5. If you could give one blogging tip to other bloggers, what would it be?
Answer: PRAY! Pray to God for wisdom and strength as you blog.

Now for the nominations:
1. Erica Floret from Undying Joy
2. Jason Zimmerman and Peter Rogati from Miznos (to inform that they are soon relaunching their blog, click here for info.)
3. Julia Rose from Julia Rose
4. Madison Grace from Madison Grace (Author)
5. Anna-Lee from Anna-Lee Leilani

My questions for you all:
1. What is your favorite song?
2. What are your two favorite books?
3. If you could visit one US president in history, who would it be?
4. What's your favorite Bible verse?
5. Favorite subject in school?
6. Favorite food?
7. If you could go anywhere in the world, where would you go?
8. Hugs or handshakes or waving?
9. Favorite animal?
10. Do you want to "Do Hard Things"?

Take your time to answer these questions. Enjoy!

Your brother in Christ,
Michael.

Jesus: Not Just Your Savior (Guest Post by Theron St. John)

Hello, readers! Today we have our first guest poster on Obey God, Reach Others. I hope you like the article:
I have an interesting relationship with my parents. They are not only my parents, but they also attend the church where I currently serve as associate pastor. Therefore, I am their son and their associate pastor. From time to time, my father will joke around and say, “But you are my son first.” To that, I tongue-in-cheek respond, “That is true, but it does not negate that I am also one of your pastors!” I am not only their son. I am both their son and their pastor.
While such an illustration is meant to be lighthearted, there is a mindset among some Christians that is serious, contributing to a faulty understanding of Jesus Christ and what it means to be a Christian. There is an accepted idea that somehow a person can have Jesus as Savior but not trust in Him as Lord. They are willing to say they believe in Jesus and know He died for their sins, but they may not yet be ready to surrender to Him as Lord. They don’t think they need to trust in Jesus as both Savior and Lord to be saved.
With matters eternal, this is not an issue to overlook. It is serious and worthy of our attention to clarify. The question we must ask, then, is: What does Scripture say? The testimony of Scripture, particularly the New Testament, shows Jesus as Savior and as Lord. In speaking of Christ’s incarnation, Luke 2:11 says, “for today in the city of David there has been born for you a Savior, who is Christ the Lord.” Still, while it is true Jesus is both Savior and Lord, we have not answered the question in terms of how that impacts what it means to be a Christian.
In Romans 10 we find an answer. In the context of Romans 9–11, concerning Israel’s unbelief and God’s sovereignty over the salvation of His people, we are told that the means by which people respond to the Gospel is through the hearing of God’s Word (10:17). How does one respond to the Gospel in order to be saved? By confessing and believing in Jesus Christ as Lord and Savior. Listen to the Apostle Paul in Romans 10:9–10, “because, if you confess with your mouth that Jesus is Lord and believe in your heart that God raised him from the dead, you will be saved.”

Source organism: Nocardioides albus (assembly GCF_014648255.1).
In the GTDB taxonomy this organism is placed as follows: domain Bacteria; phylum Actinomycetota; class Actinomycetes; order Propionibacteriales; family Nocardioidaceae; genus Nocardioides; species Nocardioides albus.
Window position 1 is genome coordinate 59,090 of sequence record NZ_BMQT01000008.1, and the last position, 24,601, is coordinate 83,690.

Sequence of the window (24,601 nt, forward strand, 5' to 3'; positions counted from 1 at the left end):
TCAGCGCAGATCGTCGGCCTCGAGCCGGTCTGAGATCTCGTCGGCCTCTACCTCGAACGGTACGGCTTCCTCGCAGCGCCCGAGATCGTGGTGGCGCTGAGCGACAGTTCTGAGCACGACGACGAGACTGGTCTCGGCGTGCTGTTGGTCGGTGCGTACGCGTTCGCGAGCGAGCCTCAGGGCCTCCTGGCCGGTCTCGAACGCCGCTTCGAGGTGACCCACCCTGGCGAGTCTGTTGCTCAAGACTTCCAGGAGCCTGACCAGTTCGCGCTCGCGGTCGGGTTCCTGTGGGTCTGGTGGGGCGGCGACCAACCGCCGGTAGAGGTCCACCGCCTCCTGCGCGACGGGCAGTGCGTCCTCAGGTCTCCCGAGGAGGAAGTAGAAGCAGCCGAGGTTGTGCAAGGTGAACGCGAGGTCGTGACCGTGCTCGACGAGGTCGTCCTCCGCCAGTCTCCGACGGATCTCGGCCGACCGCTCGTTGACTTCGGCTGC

We can observe two points from this text that are pertinent to our discussion. The first is recognizing what we are confessing. We are confessing Jesus is Lord. The term here used for Lord conveys the ideas of authority. Pertaining to Jesus, it “acknowledges the superiority of Jesus over all things (e.g., Rom 10:9, 14:9; 1 Cor. 12:3; Phil 2:11) and his universal rule over all things on behalf of God (e.g., 1 Cor. 15:25, 28; Rev 1:5, 17:14).”[1] In other words, we could say Jesus is King. He is the King who has died to bring us into His kingdom. He died on the cross to save us from our sins. In understanding the saving work of Jesus, we must believe God raised him from the dead. He is the Lord who is over all and He is the Savior who has died for all who repent and believe.
This leads us to consider the second point from these verses. A belief in Jesus as Savior and Lord is not merely a doctrine to affirm. It is a truth to take to heart. As the Holy Spirit inspired Paul, he wrote, “confess with your mouth” and “believe in your heart”. It is not in mere words but with a sincerity of heart. This belief is not merely intellectual either. It is a belief, or trust, evidenced by actions. What is the action? Confessing your sins, repenting of them, and following Jesus Christ. How do we know how to follow? By studying and obeying God’s Word. We are not saved by our obedience, but our obedience is the evidence that we are saved. That is why it is eternally significant to understand that a Christian is one who has repented of their sin and has placed their trust in Jesus as Savior and Lord.
Reflection Questions:
  • Why is it important to understand that a Christian is one who trusts in Jesus Christ as their Savior and Lord?
  • Read John 14:15–17. How do Jesus’ words, “If you love me, you will keep my commandments,” contribute to this discussion on the Lordship of Christ?

[1] Lo, J. (2014). Deity. D. Mangum, D. R. Brown, R. Klippenstein, & R. Hurst (Eds.), Lexham Theological Wordbook. Bellingham, WA: Lexham Press.

Bio: Theron St. John is a Christian young adult who is blessed to serve the Lord both in the church and the academy. He is the associate pastor of youth and families at Blue Ridge Christian Union Church and an adjunct professor and academic advisor at Crossroads Bible College in Indianapolis. You can check out more of his writings on his blog, www.entrustedbygod.org.